VULCAN VIEW – KEY EVENTS THIS WEEK:
European Commission issues “no deal” Brexit contingency plan
After a fortnight of political turmoil in UK, the European Commission has called on member countries to step up preparations for a “no deal” Brexit. In a published 15-page document, Brussels warned that a “no deal” scenario seemed increasingly likely and detailed the “significant disruption” to be expected for both business and individuals.
The warning offers a blunt analysis of the potential economic and social implications of the UK crashing out of the EU with no agreement and no transition period. It says that upon failure to reach an exit agreement by the 30thof March 2019, border checks would immediately be implemented, which would cause significant delays in road transport and at ports, as well as to planes and data transfers. There would also be an immediate need to shut out UK services from cross-border trade and to exclude UK individuals and bodies from EU grants and bidding for public contracts.
The document also addresses the legal void for the 4 million expats living in the UK and EU, highlighting that British citizens are not guaranteed a visa-less entry to the EU. Emphazising the necessity for all member countries, regional authorities and businesses “of all sizes” to assess the impact of no deal on their own activity and to plan accordingly in advance of the deadline, Brussels highlighted the “very real” consequences for citizens, workers and businesses.
The publication of the document comes after Prime Minister Theresa May’s Chequers proposal was significantly hampered by four Brexiteer amendments that, according to the opposition Labour party, has left Ms. May’s plan for a soft Brexit all but ‘’dead in the water’’. With last week’s hope for a soft Brexit diminishing and reports indicating that resumed negotiations between the UK and EU were proving difficult, the Commission’s ‘’no deal’’ warning is a timely reminder that the exit date is fast approaching and an no-deal outcome is appearing ever more likely.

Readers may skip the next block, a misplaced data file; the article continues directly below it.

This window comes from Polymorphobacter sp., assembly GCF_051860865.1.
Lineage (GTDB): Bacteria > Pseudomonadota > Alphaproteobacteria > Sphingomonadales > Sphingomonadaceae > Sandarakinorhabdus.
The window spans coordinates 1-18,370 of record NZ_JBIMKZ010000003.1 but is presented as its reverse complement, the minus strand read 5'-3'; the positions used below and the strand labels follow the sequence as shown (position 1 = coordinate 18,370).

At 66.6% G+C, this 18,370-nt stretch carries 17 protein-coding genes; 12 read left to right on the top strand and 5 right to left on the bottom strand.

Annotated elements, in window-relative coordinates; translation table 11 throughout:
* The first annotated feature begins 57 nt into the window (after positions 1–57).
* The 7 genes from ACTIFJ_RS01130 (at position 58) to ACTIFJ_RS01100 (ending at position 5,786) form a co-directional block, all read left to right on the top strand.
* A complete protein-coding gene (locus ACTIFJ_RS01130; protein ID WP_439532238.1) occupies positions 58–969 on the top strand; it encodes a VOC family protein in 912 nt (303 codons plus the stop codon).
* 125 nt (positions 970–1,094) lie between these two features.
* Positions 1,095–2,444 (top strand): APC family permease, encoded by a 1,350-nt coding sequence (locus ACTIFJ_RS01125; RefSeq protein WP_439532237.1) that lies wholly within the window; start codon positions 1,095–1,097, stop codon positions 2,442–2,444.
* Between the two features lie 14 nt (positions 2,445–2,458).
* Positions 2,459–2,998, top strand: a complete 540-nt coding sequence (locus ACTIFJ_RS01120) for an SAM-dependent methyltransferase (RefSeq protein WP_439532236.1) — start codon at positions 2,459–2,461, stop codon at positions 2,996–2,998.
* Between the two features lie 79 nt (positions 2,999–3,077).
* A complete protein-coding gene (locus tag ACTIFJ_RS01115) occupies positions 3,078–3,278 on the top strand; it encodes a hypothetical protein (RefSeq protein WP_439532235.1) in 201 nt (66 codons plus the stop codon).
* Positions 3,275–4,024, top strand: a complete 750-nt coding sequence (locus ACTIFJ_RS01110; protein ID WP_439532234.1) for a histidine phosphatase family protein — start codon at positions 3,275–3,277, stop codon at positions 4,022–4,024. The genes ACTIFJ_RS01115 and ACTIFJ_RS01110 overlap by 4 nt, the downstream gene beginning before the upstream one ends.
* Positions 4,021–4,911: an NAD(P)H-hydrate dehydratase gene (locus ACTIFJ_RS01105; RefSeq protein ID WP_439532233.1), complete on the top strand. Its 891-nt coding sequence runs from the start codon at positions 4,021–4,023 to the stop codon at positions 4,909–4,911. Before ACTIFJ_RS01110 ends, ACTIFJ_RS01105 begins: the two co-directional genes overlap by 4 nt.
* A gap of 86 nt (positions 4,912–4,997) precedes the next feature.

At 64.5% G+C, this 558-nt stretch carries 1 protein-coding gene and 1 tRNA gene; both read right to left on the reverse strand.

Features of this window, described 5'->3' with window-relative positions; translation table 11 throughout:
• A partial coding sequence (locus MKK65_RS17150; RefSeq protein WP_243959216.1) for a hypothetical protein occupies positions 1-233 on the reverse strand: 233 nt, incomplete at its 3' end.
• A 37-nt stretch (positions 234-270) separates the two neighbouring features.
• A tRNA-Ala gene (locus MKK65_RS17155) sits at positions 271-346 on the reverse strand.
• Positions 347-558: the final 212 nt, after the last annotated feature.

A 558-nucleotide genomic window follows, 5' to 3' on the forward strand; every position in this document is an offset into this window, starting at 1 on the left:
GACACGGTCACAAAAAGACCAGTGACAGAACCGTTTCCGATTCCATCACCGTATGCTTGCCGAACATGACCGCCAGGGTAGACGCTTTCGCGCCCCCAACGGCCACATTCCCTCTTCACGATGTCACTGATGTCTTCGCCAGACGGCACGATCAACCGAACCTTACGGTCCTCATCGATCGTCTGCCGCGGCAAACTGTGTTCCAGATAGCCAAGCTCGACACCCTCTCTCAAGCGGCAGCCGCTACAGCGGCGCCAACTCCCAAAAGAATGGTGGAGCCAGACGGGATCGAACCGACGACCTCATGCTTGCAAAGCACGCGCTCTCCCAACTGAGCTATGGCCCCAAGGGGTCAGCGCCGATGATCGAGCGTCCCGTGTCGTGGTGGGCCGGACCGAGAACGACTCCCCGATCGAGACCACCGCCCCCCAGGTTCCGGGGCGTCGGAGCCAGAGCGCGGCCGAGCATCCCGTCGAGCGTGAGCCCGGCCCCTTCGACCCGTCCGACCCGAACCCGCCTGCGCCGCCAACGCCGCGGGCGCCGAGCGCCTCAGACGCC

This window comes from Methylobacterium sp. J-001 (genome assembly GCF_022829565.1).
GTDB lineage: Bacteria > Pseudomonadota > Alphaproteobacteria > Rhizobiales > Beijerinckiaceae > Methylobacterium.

Brussels hits internet giant Google with €4.3bn fine over market abuse
The long-waging battle between the European Commission and global internet tech giants escalated this week when Google was fined an enormous €4.3 billion for abusing its dominant market position by its Android mobile phone operating systems, the largest ever anti-trust fine handed down by Brussels. Following a lengthy eight-year antitrust battle with the US firm, the European Commission concluded that the use of the Android operating system unfairly entrenched Google’s dominance.
While Google has denied any wrongdoing and is expected to appeal the decision, the fine has hit at the core of the tech company’s future revenues as Android is the operating system for more than 80 per cent of the world’s smartphones. The imposition of the fine is the second in as many years as Google was hit last year by the Commission with a €2.4 billion fine for abusing its market position in favouring its shopping services over others in internet searches.
Stating that those in dominant positions ‘’must compete on their merits’’, the EU’s commissioner for competition Margrethe Vestager claimed that Google ‘’denied European consumers the benefit of effective competition in the important mobile sphere’’. Google now has 90 days to rectify the abuse or face daily fines that could amount to 5 per cent of its global turnover.
EU looks east as it seals the largest ever trade deal with Japan
History was made earlier this week when leaders convened in Tokyo for the EU-Japan summit which saw the signing of the largest bilateral trade deal ever. This monumental free trade agreement (FTA) will remove 99% of tariffs paid by EU companies exporting to Japan and create a trade zone covering 600 million people and nearly one third of the global GDP. With traditional allies receding from the global trading sphere, many will see this as a calculated snub of Donald Trump’s protectionist policies with Donald Tusk, President of the European Council stating: “At a time when some are questioning this order, we are sending a clear message that we stand against protectionism.”